Colorado River Headwaters Byway
Along the mighty Colorado River
|Mileage||67 miles (108 km)|
|DurationThe duration is an estimate of a one-way drive and does not include any stops or side-trips.||1 hour, 21 minutes|
|SeasonsThe seasons listed are the best seasons for this scenic drive. If Winter is not mentioned, the road may be closed during the winter.||Summer, and Fall|
|Roadways||Country Road 1, and US Highways 34 and 40|
|ServicesThe cities or towns listed have either Food or Services such as gas, pharmacies, etc.||Grand Lake, CO▼, Granby, CO▼, Silvercreek, CO▼, Tabernash, CO▼, Hot Sulphur Springs, CO▼, Parshall, CO▼, and Kremmling, CO▼|
3.7 average from 38 votes
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The Colorado River begins in the Rocky Mountain National Park on the west side of the Continental Divide and flows into the Gulf of California. Best known for carving the Grand Canyon, the Colorado River has carved a number of smaller canyons its path and was known for its unpredictable flash floods or periods of drought prior to portions of the river being dammed.
The scenic route is a perfect continuation of our Rocky Mountain National Park Drive as it begins in the town of Grand Lake, the west entrance to the park and one of Colorado’s first resort towns. Before beginning the drive, stroll the historic boardwalk on Grand Avenue exploring the shops, galleries and restaurants. Grand Lake is approximately 20 miles south from the actual source of the Colorado River.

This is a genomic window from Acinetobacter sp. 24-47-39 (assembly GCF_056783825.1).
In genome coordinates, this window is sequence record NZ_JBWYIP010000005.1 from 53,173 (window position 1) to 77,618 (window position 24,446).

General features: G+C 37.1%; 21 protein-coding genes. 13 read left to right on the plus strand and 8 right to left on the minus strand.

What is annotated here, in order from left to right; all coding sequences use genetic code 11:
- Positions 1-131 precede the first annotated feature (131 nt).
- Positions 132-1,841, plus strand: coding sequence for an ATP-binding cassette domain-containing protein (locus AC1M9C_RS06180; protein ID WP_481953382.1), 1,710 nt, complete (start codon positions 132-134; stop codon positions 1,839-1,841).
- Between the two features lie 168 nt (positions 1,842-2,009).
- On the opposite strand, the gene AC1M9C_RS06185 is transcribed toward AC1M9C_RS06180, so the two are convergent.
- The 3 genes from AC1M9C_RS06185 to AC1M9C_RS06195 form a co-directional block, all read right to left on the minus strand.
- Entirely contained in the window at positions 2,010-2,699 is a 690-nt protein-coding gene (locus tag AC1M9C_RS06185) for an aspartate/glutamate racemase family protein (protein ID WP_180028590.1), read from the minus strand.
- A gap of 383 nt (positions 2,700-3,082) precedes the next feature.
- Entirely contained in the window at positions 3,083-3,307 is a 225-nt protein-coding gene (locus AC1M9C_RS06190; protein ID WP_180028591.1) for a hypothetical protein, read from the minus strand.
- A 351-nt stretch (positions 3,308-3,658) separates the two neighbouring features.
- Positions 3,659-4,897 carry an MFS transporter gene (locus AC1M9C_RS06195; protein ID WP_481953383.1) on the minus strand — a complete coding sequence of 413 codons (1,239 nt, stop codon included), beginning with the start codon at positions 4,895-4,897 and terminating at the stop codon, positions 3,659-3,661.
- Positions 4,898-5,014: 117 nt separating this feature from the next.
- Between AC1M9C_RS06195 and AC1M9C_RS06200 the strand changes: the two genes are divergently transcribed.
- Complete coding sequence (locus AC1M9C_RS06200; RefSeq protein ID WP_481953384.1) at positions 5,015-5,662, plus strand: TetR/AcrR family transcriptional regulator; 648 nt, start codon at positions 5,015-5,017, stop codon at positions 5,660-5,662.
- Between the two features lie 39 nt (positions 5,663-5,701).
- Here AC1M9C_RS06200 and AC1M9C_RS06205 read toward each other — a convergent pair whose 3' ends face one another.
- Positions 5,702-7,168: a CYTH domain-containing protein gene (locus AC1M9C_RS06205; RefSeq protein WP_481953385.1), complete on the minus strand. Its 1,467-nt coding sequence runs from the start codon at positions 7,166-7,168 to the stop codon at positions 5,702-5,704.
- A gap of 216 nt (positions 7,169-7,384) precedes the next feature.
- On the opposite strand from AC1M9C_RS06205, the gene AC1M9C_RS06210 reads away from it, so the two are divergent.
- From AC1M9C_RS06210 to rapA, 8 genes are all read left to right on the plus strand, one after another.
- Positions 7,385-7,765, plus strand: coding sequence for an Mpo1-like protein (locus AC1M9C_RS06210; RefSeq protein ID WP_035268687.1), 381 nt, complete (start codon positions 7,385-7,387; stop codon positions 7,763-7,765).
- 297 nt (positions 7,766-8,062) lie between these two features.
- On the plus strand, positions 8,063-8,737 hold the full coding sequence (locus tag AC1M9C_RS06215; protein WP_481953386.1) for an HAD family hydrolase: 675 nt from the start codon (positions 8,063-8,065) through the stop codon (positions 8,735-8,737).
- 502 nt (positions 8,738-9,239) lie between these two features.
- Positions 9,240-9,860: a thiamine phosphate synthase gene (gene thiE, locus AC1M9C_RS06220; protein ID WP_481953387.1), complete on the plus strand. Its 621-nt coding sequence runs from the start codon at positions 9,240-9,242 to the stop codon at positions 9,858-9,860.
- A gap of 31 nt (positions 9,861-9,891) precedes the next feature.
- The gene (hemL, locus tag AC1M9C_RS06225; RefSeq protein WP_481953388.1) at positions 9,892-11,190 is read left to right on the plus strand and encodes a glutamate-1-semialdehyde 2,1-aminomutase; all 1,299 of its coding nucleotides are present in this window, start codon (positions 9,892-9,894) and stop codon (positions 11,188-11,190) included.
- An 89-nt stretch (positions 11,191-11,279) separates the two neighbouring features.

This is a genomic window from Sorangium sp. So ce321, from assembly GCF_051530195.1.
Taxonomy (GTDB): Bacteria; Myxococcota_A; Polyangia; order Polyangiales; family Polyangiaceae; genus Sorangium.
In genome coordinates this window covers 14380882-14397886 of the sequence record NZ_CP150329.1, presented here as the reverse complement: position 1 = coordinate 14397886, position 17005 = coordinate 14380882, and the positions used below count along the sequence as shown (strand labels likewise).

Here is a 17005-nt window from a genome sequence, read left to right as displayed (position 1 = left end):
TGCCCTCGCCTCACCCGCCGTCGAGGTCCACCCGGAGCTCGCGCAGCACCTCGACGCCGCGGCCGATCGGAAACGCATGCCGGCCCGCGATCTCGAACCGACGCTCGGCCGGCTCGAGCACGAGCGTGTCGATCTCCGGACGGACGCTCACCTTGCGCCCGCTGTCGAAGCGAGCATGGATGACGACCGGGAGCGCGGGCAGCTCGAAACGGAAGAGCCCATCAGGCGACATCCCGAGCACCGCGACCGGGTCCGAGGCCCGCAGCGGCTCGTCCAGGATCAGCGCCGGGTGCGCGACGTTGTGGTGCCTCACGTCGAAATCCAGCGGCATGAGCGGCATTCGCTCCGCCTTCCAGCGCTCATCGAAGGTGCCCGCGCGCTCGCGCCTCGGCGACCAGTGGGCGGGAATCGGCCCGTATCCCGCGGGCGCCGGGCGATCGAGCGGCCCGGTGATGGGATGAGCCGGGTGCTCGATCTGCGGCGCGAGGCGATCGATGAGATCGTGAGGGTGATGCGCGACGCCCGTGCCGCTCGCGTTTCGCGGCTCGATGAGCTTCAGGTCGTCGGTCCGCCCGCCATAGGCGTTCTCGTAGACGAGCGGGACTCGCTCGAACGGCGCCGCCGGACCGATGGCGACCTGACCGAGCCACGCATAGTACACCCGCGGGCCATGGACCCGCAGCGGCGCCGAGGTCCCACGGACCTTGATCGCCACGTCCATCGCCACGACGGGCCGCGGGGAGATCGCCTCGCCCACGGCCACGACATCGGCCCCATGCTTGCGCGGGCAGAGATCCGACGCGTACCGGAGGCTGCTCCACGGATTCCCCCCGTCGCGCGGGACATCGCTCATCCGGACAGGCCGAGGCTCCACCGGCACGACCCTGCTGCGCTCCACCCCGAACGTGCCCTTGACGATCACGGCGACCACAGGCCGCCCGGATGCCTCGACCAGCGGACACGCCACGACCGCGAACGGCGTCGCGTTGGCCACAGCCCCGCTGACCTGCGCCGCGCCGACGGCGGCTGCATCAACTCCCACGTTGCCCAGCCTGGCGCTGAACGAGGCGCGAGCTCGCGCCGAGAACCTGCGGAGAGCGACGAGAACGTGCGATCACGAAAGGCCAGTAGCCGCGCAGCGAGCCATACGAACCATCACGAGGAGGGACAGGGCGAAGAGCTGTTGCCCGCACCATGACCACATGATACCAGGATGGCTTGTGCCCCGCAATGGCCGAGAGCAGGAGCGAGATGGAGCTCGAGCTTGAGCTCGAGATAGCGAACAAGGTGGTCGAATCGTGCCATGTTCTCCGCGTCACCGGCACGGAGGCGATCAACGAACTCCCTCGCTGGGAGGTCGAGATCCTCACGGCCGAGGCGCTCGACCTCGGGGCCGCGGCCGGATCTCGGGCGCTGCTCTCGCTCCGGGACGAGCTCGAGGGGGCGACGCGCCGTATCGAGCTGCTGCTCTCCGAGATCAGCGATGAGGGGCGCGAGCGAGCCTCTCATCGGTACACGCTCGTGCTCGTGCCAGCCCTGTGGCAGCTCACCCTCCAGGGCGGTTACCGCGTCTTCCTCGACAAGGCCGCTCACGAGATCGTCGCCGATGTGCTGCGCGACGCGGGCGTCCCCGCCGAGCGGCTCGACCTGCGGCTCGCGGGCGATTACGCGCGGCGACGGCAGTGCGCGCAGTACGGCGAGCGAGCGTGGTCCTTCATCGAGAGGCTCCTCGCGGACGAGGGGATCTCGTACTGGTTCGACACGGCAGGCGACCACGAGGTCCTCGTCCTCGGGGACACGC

Heading south on US-34, you will pass Colorado’s largest natural lake, Grand Lake. Adams Falls on the east side of Grand Lake is easily accessed by a short hike and surrounded by spectacular views of the Rockies. Two larger man-made lakes follow, Shadow Mountain Lake and Lake Granby, with opportunities to swim, fish, boat, camp or enjoy a picnic amid postcard-perfect views. Facilities are provided by the Forest Service, as protected by the Arapaho National Recreation Area which boasts 36,000 acres of scenic beauty. Winter delights with miles of groomed snowmobile trails.
Just after Lake Granby, the road crosses the Colorado River and the US-34 ends as it intersects with US-40 in the town of Granby. From here, our scenic drive heads west, crossing over the Colorado River again and paralleling the river for most of the drive.
In Hot Sulphur Springs, soak in the town’s main attraction — hot springs, originally used by the Ute Indians who believed in their healing powers. Then explore Pioneer Park (H1) where you can take in the surrounding beauty while hiking, biking, fishing, or picnicking. Keep your eye out for wildlife such as elk, coyote, fox and array of birds. The Grand County Historical Association operates three museums, Grand County Museum (M1) which is home to the original courthouse, county jail and blacksmith shop and is located in the original Hot Sulphur Schoolhouse built in 1924, Cozens Ranch Museum and Heritage Park Museum in Kremmling, which comprises six historic buildings.
The terrain becomes more desert-like as the road twists with the Colorado River. The small, picturesque town of Kremmling is big on recreation and offers among the usual activities, llama trekking, white-water rafting and exploration of ammonites at Fossil Ridge.
Leaving Kremmling, the US-40 heads north, but for this scenic drive, turn left onto CO-9 and right onto Country Road 1 (Trough Road). This 38-mile gravel road climbs up the rugged Gore Canyon where you can see a deep gorge and Colorado’s most intense rapids. Thrill and adventure await experienced white-water rafters as they take on the most difficult Class V river stretch in Colorado. We prefer to watch.
From here the road continues along the dry hills and descends to the Colorado River. Look for remnants of the old State Bridge. State Bridge Lodge, once a haven for stagecoach travelers, is now undergoing a revival and offers lodging, yurts and tee-pee’s and vibrant music festivals. Our scenic drive ends at CO-131. From here, head south on CO-131, which will bring you to I-7.